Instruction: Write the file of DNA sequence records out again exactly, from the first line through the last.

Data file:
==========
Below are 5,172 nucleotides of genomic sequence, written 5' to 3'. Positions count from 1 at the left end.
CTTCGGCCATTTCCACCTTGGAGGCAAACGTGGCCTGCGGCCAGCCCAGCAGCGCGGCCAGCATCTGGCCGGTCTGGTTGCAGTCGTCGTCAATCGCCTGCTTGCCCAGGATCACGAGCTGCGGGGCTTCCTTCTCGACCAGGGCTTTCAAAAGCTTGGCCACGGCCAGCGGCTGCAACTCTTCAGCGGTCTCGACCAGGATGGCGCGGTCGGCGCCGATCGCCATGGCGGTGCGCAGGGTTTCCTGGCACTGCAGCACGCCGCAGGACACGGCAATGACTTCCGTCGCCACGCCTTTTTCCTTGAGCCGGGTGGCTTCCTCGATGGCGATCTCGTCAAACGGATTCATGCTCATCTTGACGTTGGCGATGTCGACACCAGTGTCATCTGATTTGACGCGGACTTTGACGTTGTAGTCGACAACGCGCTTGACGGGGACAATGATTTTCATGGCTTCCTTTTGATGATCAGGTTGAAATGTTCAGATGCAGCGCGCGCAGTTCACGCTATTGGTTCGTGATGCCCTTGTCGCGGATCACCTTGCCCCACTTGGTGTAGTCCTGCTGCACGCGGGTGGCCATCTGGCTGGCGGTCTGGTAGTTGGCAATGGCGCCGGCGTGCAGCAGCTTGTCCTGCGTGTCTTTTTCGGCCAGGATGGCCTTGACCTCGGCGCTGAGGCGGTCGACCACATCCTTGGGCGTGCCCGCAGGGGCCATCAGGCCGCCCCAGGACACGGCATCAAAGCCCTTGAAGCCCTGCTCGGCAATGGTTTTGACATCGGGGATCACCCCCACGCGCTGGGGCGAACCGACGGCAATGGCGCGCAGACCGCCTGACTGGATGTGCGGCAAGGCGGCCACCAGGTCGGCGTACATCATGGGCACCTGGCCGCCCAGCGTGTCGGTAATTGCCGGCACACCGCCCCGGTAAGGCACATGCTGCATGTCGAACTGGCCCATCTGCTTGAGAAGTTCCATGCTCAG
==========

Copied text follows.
Below are 5,172 nucleotides of genomic sequence, written 5' to 3'. Positions count from 1 at the left end.
CTTCGGCCATTTCCACCTTGGAGGCAAACGTGGCCTGCGGCCAGCCCAGCAGCGCGGCCAGCATCTGGCCGGTCTGGTTGCAGTCGTCGTCAATCGCCTGCTTGCCCAGGATCACGAGCTGCGGGGCTTCCTTCTCGACCAGGGCTTTCAAAAGCTTGGCCACGGCCAGCGGCTGCAACTCTTCAGCGGTCTCGACCAGGATGGCGCGGTCGGCGCCGATCGCCATGGCGGTGCGCAGGGTTTCCTGGCACTGCAGCACGCCGCAGGACACGGCAATGACTTCCGTCGCCACGCCTTTTTCCTTGAGCCGGGTGGCTTCCTCGATGGCGATCTCGTCAAACGGATTCATGCTCATCTTGACGTTGGCGATGTCGACACCAGTGTCATCTGATTTGACGCGGACTTTGACGTTGTAGTCGACAACGCGCTTGACGGGGACAATGATTTTCATGGCTTCCTTTTGATGATCAGGTTGAAATGTTCAGATGCAGCGCGCGCAGTTCACGCTATTGGTTCGTGATGCCCTTGTCGCGGATCACCTTGCCCCACTTGGTGTAGTCCTGCTGCACGCGGGTGGCCATCTGGCTGGCGGTCTGGTAGTTGGCAATGGCGCCGGCGTGCAGCAGCTTGTCCTGCGTGTCTTTTTCGGCCAGGATGGCCTTGACCTCGGCGCTGAGGCGGTCGACCACATCCTTGGGCGTGCCCGCAGGGGCCATCAGGCCGCCCCAGGACACGGCATCAAAGCCCTTGAAGCCCTGCTCGGCAATGGTTTTGACATCGGGGATCACCCCCACGCGCTGGGGCGAACCGACGGCAATGGCGCGCAGACCGCCTGACTGGATGTGCGGCAAGGCGGCCACCAGGTCGGCGTACATCATGGGCACCTGGCCGCCCAGCGTGTCGGTAATTGCCGGCACACCGCCCCGGTAAGGCACATGCTGCATGTCGAACTGGCCCATCTGCTTGAGAAGTTCCATGCTCAG